May 3, 2017 Our first evening in Rome! We left Canada at 12 noon, May…
We were up and at ‘em at 7am — not a common occurrence these days — and were scarfing down a hearty, hiker’s breakfast, by 7:15. The weather forecast for the day boasted a beautiful, sunny morning, and threatened afternoon thundershowers, hence our early start. Michael made a pot of coffee, and brought it to our French neighbours in the van next door, they had come over last night to ask if we had any weed, and even when we told them no, we ended up chatting for about an hour, Gavin and Tiffany, and their dog, Nina. They too, were up at 7 today to do the hike up to Lago di Sorapis. Last night, we parked in a big meadow under a bridge, next to a waterfall. Sounds idyllic, but the real dream of this spot was that we were a two minute drive from the trailhead!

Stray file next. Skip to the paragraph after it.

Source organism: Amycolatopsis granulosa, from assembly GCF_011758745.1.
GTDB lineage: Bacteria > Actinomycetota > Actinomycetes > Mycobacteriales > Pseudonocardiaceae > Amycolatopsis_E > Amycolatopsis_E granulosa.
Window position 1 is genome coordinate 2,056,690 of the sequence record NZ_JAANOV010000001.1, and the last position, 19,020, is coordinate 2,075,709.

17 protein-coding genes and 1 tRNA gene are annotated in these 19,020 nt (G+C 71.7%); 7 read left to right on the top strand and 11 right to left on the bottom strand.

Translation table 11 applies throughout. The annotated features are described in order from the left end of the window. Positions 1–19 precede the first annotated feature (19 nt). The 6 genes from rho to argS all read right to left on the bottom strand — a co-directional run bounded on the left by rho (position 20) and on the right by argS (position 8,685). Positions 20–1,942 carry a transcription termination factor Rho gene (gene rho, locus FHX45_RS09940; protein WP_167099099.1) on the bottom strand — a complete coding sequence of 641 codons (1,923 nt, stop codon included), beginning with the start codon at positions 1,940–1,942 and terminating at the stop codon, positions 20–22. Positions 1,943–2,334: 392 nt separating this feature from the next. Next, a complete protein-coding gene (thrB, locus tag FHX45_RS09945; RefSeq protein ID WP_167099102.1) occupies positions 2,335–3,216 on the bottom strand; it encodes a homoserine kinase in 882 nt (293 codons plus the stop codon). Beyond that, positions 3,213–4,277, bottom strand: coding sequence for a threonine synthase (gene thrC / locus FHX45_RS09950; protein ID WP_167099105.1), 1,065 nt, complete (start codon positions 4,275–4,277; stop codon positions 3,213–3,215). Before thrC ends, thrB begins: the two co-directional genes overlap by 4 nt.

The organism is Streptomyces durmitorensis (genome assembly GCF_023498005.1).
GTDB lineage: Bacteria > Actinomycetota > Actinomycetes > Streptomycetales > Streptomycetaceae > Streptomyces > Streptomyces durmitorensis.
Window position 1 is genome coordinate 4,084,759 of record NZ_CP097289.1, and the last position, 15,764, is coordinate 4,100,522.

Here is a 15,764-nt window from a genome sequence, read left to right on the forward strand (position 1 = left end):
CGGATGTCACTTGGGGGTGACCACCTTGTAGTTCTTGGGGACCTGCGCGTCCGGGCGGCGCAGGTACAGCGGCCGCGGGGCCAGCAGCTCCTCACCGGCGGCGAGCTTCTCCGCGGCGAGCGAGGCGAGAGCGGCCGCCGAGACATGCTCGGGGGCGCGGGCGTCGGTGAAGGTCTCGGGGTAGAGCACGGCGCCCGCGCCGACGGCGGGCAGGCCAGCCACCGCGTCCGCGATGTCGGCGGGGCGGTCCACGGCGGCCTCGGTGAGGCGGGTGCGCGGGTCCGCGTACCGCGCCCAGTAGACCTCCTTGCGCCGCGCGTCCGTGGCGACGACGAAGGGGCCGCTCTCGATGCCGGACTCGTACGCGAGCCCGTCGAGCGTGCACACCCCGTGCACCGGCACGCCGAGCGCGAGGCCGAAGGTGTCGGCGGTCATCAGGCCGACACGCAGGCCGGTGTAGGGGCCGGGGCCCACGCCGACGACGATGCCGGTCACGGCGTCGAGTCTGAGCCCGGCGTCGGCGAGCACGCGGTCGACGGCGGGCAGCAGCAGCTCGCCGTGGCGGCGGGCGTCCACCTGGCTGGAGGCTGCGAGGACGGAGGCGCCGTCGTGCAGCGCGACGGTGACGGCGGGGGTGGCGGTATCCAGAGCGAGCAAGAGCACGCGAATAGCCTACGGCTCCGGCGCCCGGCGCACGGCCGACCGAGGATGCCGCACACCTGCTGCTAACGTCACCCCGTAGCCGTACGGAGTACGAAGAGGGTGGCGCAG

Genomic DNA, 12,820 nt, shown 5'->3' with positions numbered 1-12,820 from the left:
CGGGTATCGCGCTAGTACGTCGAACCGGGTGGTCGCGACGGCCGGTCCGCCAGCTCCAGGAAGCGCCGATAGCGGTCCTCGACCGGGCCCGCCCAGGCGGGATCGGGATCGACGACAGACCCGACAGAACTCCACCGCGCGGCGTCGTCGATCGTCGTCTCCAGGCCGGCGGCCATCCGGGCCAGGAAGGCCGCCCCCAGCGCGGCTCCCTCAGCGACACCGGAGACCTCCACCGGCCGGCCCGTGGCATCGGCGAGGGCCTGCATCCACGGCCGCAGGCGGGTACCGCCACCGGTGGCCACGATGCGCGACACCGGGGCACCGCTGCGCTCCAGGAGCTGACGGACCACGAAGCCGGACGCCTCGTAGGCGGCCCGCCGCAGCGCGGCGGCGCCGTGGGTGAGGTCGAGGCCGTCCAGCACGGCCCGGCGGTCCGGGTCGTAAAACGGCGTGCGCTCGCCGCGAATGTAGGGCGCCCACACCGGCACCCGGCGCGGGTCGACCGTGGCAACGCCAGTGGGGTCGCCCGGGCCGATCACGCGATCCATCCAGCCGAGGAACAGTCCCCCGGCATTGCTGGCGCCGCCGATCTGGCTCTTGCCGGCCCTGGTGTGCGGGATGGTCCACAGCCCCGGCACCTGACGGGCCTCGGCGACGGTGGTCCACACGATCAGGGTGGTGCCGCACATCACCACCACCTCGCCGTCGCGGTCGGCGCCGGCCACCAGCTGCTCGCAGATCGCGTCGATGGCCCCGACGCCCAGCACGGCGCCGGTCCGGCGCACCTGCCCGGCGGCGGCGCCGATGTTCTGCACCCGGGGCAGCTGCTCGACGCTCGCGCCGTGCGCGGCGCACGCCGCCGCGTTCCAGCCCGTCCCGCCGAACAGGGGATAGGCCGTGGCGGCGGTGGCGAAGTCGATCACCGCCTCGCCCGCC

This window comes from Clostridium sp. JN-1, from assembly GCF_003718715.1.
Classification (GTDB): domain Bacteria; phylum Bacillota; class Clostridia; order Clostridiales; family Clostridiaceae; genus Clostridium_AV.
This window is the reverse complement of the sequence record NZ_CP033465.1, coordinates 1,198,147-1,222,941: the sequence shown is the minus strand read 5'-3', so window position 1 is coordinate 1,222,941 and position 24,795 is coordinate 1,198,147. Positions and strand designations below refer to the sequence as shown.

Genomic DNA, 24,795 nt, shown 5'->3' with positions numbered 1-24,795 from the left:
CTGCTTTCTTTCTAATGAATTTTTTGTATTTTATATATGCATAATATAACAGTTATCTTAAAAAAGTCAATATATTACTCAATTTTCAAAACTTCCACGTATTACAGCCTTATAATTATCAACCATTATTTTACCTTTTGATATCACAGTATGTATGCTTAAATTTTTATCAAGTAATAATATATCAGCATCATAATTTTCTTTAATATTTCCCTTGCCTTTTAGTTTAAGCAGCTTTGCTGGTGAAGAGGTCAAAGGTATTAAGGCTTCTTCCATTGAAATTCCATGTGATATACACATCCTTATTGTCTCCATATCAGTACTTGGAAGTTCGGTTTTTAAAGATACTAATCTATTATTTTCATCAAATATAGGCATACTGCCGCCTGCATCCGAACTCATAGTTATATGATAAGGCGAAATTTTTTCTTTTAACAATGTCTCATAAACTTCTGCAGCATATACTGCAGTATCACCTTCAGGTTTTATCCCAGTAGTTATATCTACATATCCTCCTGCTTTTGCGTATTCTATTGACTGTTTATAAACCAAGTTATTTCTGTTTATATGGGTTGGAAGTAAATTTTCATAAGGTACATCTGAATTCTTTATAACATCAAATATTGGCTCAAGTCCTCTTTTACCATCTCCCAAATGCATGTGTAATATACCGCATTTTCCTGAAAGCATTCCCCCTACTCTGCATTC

We pulled up to the start of the hike, where only a handful of other cars were parked, and with a quick check to make sure we didn’t forget anything important, like the gummy bears, we began! The beginning of the trail was nice and easy. It was a bit of a climb, but the shade from the beautiful pine tree forest around us, made it very manageable. We came to a clearing in the trees and for the first time today, caught a view of the valley. Just totally spectacular. The Dolomites are a crazy mountain range. The mountains emerge from the ground as little mounds, and then, huge, flat walls, rocket up to become craggy peaks. The mountains we were looking at were no different, and the valley was wonderfully wide, giving us such a view. It’s views like this that make me want to climb higher and higher — if it’s this good now, imagine what it will be like 800m up!